Questions tagged [slavic-languages]

Subgroup of the Indo-European languages, spoken in Eastern and Central Europe, the Balkans, and the Northern part of Asia.

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57 views

Proto-Slavic ablaut type

PS решти rešti (to speak) full e-grade / рѣчь rěčĭ (a speech) lengthened ē-grade PS ĭ PIE i may also be lengthened to PS i PIE ey But what type of ablaut is бьрати bĭrati (to gather) / берѫ berǫ (I ...
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Slavic second palatalization

Why is the Slavic second palatalization took place before PIE *aj (Proto-Slavic *ě), but врагъ (vragŭ, enemy) / враѕи (vradzi, enemies), where vradzi is a PIE *ey (Proto-Slavic *i)?
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Examples of ě₁ palatalization

"The distinction between *ě₁ and *ě₂ is based on etymology and have different effects on a preceding consonant: *ě₁ triggers the first palatalization and then becomes *a, while *ě₂ triggers the ...
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How would've the Old Novgorodian language looked like?

I need help reconstructing the Old Novgorodian words for "earth", "hand", "bee" and "bird nest". I'm not good at linguistics at all and don't really understand ...
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Exceptions to Intrasyllabic Synharmony in modern Czech?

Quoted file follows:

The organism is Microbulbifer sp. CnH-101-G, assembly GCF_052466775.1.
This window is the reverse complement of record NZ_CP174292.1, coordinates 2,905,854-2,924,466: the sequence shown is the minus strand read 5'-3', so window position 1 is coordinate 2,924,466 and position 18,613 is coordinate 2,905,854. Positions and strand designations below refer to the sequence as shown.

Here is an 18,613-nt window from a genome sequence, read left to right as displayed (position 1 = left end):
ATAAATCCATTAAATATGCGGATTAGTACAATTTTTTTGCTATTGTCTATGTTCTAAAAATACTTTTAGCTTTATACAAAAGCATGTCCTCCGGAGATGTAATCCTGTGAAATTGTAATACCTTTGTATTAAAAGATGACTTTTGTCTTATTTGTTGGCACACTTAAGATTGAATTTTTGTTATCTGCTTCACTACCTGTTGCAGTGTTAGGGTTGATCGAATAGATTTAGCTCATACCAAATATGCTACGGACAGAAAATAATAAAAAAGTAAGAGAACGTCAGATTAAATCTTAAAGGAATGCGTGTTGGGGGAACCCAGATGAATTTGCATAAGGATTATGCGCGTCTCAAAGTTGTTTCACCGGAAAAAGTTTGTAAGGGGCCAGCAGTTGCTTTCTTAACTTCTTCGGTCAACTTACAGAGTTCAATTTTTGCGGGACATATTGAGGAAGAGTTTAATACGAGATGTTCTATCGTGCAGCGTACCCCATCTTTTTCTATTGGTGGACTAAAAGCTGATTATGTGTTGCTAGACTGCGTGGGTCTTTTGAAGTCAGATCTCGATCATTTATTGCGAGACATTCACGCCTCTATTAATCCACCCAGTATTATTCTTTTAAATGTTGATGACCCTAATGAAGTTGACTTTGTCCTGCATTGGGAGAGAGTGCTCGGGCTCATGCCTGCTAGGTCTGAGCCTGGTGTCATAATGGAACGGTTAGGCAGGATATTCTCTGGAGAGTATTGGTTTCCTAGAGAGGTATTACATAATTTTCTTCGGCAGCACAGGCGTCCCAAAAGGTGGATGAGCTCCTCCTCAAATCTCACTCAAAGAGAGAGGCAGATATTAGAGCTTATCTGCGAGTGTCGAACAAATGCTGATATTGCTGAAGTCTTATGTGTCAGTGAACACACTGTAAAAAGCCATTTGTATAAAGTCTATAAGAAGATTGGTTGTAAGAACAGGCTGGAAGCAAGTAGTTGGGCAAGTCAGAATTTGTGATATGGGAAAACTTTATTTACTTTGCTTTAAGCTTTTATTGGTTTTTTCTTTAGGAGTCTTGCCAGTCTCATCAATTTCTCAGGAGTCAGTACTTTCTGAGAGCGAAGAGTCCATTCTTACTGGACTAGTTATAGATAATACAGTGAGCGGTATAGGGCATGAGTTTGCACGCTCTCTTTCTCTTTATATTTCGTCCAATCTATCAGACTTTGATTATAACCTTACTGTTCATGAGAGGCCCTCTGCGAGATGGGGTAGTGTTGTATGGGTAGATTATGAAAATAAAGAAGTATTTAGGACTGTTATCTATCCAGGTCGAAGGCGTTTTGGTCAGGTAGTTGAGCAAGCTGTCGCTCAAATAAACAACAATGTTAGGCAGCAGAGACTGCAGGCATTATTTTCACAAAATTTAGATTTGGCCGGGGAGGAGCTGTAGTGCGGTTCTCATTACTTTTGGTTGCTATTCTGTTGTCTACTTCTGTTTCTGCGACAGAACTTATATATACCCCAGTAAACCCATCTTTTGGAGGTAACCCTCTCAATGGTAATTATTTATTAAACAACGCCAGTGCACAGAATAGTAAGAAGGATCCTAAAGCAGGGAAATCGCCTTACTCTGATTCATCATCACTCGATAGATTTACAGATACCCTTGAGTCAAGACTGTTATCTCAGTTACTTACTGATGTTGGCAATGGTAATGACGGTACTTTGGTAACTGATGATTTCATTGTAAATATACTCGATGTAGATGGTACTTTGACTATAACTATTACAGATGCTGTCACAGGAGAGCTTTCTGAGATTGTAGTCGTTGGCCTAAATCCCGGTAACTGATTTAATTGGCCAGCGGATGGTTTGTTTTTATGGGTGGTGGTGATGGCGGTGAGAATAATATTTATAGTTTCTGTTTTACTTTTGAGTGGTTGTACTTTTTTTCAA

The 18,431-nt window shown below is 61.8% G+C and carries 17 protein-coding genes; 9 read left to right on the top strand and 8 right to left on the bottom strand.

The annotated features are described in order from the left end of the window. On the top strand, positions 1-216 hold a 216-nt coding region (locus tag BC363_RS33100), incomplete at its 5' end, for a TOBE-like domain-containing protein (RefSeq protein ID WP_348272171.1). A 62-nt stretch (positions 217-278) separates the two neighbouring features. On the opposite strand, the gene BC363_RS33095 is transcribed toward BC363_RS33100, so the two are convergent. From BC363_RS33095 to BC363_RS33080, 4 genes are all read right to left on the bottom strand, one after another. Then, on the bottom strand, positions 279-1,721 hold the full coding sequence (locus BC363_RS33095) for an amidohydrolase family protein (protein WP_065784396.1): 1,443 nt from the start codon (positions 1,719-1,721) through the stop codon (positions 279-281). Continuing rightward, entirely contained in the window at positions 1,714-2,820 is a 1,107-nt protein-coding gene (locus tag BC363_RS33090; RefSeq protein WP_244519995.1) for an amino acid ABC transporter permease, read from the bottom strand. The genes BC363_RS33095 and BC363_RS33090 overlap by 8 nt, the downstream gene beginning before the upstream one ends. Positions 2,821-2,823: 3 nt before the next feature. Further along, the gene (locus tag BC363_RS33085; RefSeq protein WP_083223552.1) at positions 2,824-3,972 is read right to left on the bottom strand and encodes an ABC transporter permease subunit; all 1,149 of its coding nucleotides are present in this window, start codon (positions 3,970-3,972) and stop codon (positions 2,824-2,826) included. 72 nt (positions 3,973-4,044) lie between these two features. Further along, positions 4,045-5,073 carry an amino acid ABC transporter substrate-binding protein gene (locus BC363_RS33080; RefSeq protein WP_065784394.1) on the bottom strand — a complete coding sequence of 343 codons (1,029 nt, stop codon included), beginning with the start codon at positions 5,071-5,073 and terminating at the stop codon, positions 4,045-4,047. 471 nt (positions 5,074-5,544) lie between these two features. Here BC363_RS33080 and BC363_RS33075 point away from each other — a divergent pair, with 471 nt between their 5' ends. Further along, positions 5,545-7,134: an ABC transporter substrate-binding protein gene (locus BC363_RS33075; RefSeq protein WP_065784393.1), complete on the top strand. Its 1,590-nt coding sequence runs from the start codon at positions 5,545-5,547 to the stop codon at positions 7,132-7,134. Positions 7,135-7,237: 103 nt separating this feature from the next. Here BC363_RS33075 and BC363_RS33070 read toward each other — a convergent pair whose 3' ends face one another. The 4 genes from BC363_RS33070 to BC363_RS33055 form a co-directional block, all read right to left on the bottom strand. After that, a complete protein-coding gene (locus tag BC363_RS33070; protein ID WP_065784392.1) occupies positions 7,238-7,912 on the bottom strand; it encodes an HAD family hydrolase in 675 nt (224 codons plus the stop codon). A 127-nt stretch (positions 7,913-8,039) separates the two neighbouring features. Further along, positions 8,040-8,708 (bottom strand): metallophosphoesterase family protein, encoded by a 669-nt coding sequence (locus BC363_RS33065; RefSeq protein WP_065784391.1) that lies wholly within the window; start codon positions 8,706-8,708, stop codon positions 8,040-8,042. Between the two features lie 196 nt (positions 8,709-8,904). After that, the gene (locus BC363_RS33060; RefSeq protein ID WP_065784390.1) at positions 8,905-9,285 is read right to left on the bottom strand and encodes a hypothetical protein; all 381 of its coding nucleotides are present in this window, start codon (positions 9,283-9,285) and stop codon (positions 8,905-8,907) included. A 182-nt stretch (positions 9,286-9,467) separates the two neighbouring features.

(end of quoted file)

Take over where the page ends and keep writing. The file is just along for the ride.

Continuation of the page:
Studying Czech (and reading about the history of slavic languages) I encountered the concept of Intrasyllabic Synharmony, which somehow motivates the Slavic Palatalizations by explaining that the ...
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115 views

Why is Proto-Germanic long i /iː/ reconstructed as “ī”?

I know that Gothic has "a large number of archaic features". I know that Gothic writes Proto-Germanic (PGmc) "ī" /iː/ as "ei". wīną wein, swīną swein I know that Gothic ...
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What are the descendants of the PIE suffix “-n̥kʷos” in the Czech language if there are any?

Me and my friend would like to know whether there is any PIE suffix "-n̥kʷos" descendats in the czech language, we feel like "-uha" in "ostruha" could be it, in other ...
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Glagolitic Ⰾ (l) is like Ⰴ (d). Is it related to Latin / Old Latin l / d lingua dingua, lacrima dacrima?